In many ways Star Peak Energy (NYSE:STPK) stock reminds me of a movie.
In one of the pivotal scenes from the science-fiction film “Interstellar,” the protagonists find themselves needing to dock their spacecraft with its main station that went ballistic following a catastrophic accident.
Given the drastically different rotational accelerations of the two crafts, the main character was warned that docking was not possible, to which came the response, “No, it’s necessary.”
Here’s the deal – green energy solutions have been gaining momentum. Obviously, you have the Biden administration, which reinstated the U.S. participation in the Paris Agreement. Although it might largely be a symbolic gesture, it demonstrates the intention of the Democrats to implement cleaner energy infrastructures.
While the political discourse remains vitriolic at times, even Republicans drive electric vehicles. Therefore, we’re moving toward an environmentally friendly future, benefiting STPK stock and similar investments.
There’s just one problem with this thesis and it has nothing to do with politics: The math for renewable energy sources like wind and solar just doesn’t stack up. According to the Office of Nuclear Energy, nuclear power is the most reliable energy source by a country mile, featuring a capacity factor of 92.5%.
On the other hand, the worst is wind and solar, with capacity factors of 35.4% and 24.9%, respectively. True, technology can improve the efficiency and capabilities of green power sources, but there’s only so much that can be done. I mean, tech can’t make the sun stay up longer or the wind to be windier.
What can be done, though, is to improve storage capacity. Herein lies the fundamental bullish thesis for STPK stock.
As you might guess from its bizarro name, Star Peak is a special purpose acquisition company (SPAC) that will reverse-merge with Stem, a smart energy storage and management services provider.
STPK Stock: Fundamentals and Technicals Clash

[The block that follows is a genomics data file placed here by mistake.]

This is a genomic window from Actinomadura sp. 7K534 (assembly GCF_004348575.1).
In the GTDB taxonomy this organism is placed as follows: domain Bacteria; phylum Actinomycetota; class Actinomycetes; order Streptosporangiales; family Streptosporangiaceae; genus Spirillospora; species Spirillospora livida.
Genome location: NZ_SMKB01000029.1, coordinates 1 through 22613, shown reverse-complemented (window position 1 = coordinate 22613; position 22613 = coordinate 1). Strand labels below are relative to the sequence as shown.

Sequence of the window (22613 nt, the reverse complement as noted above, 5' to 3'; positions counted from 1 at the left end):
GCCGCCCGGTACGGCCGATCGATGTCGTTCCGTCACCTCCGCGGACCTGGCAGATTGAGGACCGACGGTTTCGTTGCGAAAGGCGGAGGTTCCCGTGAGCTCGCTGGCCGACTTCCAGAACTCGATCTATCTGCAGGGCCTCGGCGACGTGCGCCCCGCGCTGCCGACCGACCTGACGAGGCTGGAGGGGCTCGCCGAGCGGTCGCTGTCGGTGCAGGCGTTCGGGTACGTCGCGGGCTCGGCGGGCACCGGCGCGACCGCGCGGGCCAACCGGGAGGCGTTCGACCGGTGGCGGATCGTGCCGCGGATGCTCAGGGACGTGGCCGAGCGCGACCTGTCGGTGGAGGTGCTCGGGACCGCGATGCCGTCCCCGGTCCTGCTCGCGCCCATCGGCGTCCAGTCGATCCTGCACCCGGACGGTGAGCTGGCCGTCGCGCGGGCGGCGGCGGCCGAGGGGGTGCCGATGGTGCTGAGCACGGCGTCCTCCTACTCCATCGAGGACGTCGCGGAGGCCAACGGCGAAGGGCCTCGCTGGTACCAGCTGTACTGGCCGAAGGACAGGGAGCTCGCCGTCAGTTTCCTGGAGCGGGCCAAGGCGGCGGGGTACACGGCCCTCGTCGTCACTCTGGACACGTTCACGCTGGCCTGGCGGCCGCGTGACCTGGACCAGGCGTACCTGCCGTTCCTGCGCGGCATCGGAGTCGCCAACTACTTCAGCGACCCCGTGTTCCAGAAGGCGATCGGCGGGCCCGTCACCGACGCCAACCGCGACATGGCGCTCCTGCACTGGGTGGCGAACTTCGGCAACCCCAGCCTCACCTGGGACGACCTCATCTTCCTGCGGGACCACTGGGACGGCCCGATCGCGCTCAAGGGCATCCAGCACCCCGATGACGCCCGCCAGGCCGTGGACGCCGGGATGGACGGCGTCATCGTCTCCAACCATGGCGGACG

Earlier this year, I labeled STPK stock as an investment on a truly practical solution regarding a green energy infrastructural buildout. Mainly, I said this because no matter how effective solar panels become, for instance, you still need a mechanism to harvest that energy for later use.
The intermittence of renewable energy is a long-recognized challenge. However, it came to a head during the California rolling blackouts and most recently, the Texas winter storm.
Please hear me out – I’m not saying that renewable energy caused the blackouts. Instead, I’m saying it’s not helpful to just have renewable energy without a way to harvest that energy for emergencies or high-demand situations.
This is precisely what makes STPK stock so compelling. One of Stem’s key businesses is energy storage and backup power – both critical elements if the green revolution is to have any legs against nuclear or combustion-based power. As you know, the fossil fuel industry stays relevant because of the underlying source’s high-energy density.
That’s why I made the reference to “Interstellar” – or at least that one scene with a great accompanying piece of music. If green energy is to become our main power source, we must have robust storage infrastructures. There’s no way around this.
Yet the one group of people – the people that matter the most – that have apparently not received this memo is the investment community. Call me crazy (and I’m sure you do just that and much, much worse) but STPK stock looks like it’s printing a bearish head-and-shoulders pattern.
Narrative-wise, I must admit I don’t understand it. Yes, the market is getting SPAC crazy, but Stem is a legitimately strong business that has a long upside pathway.
Also, certain pundits blamed renewable energy for the troubles in Texas. I don’t think it’s a reasonable argument but hey – you repeat something on Fox News long enough and it will become truth to many (and with a passion, I might add).
Adopt a Tactical Approach With Stem
Despite the ominous implications of the head-and-shoulders pattern, I still like the fundamentals for STPK stock. Again, the underlying business represents a development that must happen for green anything to be possible.
Still, here’s the harsh reality of the market. You can argue the fundamentals inside and out as many other bullish analysts have done. But what this crazy season has taught me is that, at the end of the day, it comes down to what the market is willing to pay.
Unfortunately, it doesn’t appear willing to trust STPK stock, which is a real shame. That’s why irrespective of my belief in Stem’s business model, I can’t in good conscience write about the company’s transformative nature without mentioning the technical risk.
The good news is that if STPK does fail in the nearer term, it’s a great opportunity. Be sure to keep your powder dry for when the seemingly inevitable discount comes.
On the date of publication, Josh Enomoto did not have (either directly or indirectly) any positions in the securities mentioned in this article.
A former senior business analyst for Sony Electronics, Josh Enomoto has helped broker major contracts with Fortune Global 500 companies. Over the past several years, he has delivered unique, critical insights for the investment markets, as well as various other industries including legal, construction management, and healthcare.